For centuries, in cultures as diverse as Laplanders and Aborigines, dogs have been man's best friend. They have been companions, hunters and guards, and in many cultures have even played an important spiritual role. Now they have become cheetah's best friends, too.
Anatolian shepherd dogs, bred in Turkey for 6 000 years, have been imported to South Africa where they are being used to protect livestock and cattle. In the process, they protect cheetahs, which would normally prey on the livestock. When cheetahs take their livestock, farmers respond by shooting the cheetah, or laying snares for them, which then trap smaller predators like caracal and jackal.
Cheetahs are endangered. According to Cheetah Outreach, at the turn of the 20th century, there were an estimated 100 000 cheetahs in Africa, the Middle East and Central Asia. Today there are just 7 500 cheetahs left and in South Africa there are fewer than 1 000.
Anatolian dogs were first introduced to southern Africa in 1994, when farmers in Namibia started using them. Based on this success, a trial programme was launched by De Wildt's Wild Cheetah Management Project and Cheetah Outreach, in 2005. Since 2008, Sanparks –South African National Parks – has run its own breeding programme in the Namaqua National Park. "The purpose of the project is to breed and train Anatolian shepherd dogs and to provide them at an affordable price to farmers who cannot afford to pay the full market price for the dog. This is in an effort to protect both the farmers' livestock and the wildlife in the vicinity," it says.
Anatolian dogs can now be found across all nine provinces. Outside Turkey, they are used as guard dogs in the US, UK, Australia, Canada, and Botswana. They are mostly used to guard sheep and goats, but recently they have been used successfully to guard cattle, and also wild game. With their introduction, farmers have stopped laying traps, which has meant that, besides cheetah, other animals like aardwolf, genet, fox, honey badger and tortoise have not been caught in snares either, so being saved a slow and painful death.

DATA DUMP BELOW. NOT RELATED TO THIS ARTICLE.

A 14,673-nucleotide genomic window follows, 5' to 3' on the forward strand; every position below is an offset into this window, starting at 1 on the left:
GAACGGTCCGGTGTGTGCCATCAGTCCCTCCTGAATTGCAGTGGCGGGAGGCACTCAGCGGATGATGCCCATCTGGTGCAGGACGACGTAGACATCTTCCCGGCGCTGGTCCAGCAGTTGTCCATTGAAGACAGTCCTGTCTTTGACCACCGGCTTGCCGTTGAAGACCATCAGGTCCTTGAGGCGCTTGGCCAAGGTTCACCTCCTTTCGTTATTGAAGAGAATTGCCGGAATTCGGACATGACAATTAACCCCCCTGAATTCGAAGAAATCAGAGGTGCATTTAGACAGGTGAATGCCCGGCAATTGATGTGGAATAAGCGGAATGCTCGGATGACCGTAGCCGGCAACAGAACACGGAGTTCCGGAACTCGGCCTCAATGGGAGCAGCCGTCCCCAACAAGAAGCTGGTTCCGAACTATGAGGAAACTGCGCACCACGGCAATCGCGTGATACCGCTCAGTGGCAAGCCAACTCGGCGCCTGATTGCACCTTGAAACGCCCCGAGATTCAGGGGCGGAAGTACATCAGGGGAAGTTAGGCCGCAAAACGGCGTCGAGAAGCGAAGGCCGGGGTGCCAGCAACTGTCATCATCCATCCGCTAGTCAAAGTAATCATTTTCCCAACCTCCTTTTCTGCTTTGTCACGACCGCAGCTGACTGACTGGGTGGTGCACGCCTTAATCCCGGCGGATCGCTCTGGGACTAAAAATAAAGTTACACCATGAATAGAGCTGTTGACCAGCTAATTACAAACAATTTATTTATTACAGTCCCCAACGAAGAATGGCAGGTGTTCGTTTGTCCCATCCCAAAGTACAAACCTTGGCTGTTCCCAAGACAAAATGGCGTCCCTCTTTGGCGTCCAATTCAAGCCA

Protection from bears and wolves
In Turkey, Anatolian shepherd dogs were originally bred to protect livestock from bears and wolves. They were bred to withstand harsh conditions – extreme heat and extreme cold, in dry, arid areas of Central Anatolia, conditions not unlike those found in South Africa. It's believed that they were even used during times of war to dismount enemy riders from their horses.
The dogs are tough and hardy – they stand about 90cm at the shoulder, and weigh up to 75kg, though the females are slightly smaller and lighter. They have a medium-length, tan- or beige-coloured coat, which allows for cooling but maintains warmth in winter. They have good eyesight, sharp hearing, and an excellent sense of smell. They are calm and confident, intelligent and independent, and will stay with the herd in times of danger, or when a sheep or goat is in distress.
They can run at 75km/h, and have a loud bark, which is their first means of defence, followed by attack if sufficiently provoked. Like predators, they will latch on to the throat, killing the predator. But crucially, they will not chase predators over long distances, leaving the herd unguarded. Their size and loud bark are usually enough to chase away most potential threats.